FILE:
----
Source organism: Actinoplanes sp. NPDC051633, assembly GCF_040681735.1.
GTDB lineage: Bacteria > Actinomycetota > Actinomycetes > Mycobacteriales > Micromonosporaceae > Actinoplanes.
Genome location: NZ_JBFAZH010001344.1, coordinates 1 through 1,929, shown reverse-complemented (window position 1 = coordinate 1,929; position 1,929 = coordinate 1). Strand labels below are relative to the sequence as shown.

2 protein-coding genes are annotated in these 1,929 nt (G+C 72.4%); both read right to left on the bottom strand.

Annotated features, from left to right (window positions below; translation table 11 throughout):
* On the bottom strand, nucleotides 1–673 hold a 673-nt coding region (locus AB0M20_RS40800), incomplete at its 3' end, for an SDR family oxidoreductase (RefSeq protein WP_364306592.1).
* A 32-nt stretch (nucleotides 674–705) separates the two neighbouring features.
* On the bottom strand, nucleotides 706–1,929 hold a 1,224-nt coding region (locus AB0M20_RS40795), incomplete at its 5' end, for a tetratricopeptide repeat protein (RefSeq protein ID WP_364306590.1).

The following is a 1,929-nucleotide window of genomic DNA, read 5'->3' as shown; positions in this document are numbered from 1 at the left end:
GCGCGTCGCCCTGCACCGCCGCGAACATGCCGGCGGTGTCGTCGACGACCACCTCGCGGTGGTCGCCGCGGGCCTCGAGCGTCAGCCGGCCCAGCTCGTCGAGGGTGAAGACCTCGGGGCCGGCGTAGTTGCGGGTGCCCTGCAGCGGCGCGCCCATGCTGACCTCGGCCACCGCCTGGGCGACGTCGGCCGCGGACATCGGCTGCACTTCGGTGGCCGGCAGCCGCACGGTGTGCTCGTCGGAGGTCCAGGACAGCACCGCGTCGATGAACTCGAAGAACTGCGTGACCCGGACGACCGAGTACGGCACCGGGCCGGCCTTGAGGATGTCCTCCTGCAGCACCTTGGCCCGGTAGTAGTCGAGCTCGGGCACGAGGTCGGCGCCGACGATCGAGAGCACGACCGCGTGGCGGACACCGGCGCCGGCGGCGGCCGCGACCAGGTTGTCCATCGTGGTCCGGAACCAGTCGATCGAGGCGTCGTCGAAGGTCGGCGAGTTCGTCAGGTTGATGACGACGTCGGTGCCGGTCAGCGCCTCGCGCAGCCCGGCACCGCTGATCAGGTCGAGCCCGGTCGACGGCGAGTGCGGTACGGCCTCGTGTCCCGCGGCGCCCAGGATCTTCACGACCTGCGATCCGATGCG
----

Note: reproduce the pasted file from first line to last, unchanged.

Source organism: Actinoplanes sp. NPDC051633, assembly GCF_040681735.1.
GTDB lineage: Bacteria > Actinomycetota > Actinomycetes > Mycobacteriales > Micromonosporaceae > Actinoplanes.
Genome location: NZ_JBFAZH010001344.1, coordinates 1 through 1,929, shown reverse-complemented (window position 1 = coordinate 1,929; position 1,929 = coordinate 1). Strand labels below are relative to the sequence as shown.

2 protein-coding genes are annotated in these 1,929 nt (G+C 72.4%); both read right to left on the bottom strand.

Annotated features, from left to right (window positions below; translation table 11 throughout):
* On the bottom strand, nucleotides 1–673 hold a 673-nt coding region (locus AB0M20_RS40800), incomplete at its 3' end, for an SDR family oxidoreductase (RefSeq protein WP_364306592.1).
* A 32-nt stretch (nucleotides 674–705) separates the two neighbouring features.
* On the bottom strand, nucleotides 706–1,929 hold a 1,224-nt coding region (locus AB0M20_RS40795), incomplete at its 5' end, for a tetratricopeptide repeat protein (RefSeq protein ID WP_364306590.1).

The following is a 1,929-nucleotide window of genomic DNA, read 5'->3' as shown; positions in this document are numbered from 1 at the left end:
GCGCGTCGCCCTGCACCGCCGCGAACATGCCGGCGGTGTCGTCGACGACCACCTCGCGGTGGTCGCCGCGGGCCTCGAGCGTCAGCCGGCCCAGCTCGTCGAGGGTGAAGACCTCGGGGCCGGCGTAGTTGCGGGTGCCCTGCAGCGGCGCGCCCATGCTGACCTCGGCCACCGCCTGGGCGACGTCGGCCGCGGACATCGGCTGCACTTCGGTGGCCGGCAGCCGCACGGTGTGCTCGTCGGAGGTCCAGGACAGCACCGCGTCGATGAACTCGAAGAACTGCGTGACCCGGACGACCGAGTACGGCACCGGGCCGGCCTTGAGGATGTCCTCCTGCAGCACCTTGGCCCGGTAGTAGTCGAGCTCGGGCACGAGGTCGGCGCCGACGATCGAGAGCACGACCGCGTGGCGGACACCGGCGCCGGCGGCGGCCGCGACCAGGTTGTCCATCGTGGTCCGGAACCAGTCGATCGAGGCGTCGTCGAAGGTCGGCGAGTTCGTCAGGTTGATGACGACGTCGGTGCCGGTCAGCGCCTCGCGCAGCCCGGCACCGCTGATCAGGTCGAGCCCGGTCGACGGCGAGTGCGGTACGGCCTCGTGTCCCGCGGCGCCCAGGATCTTCACGACCTGCGATCCGATGCG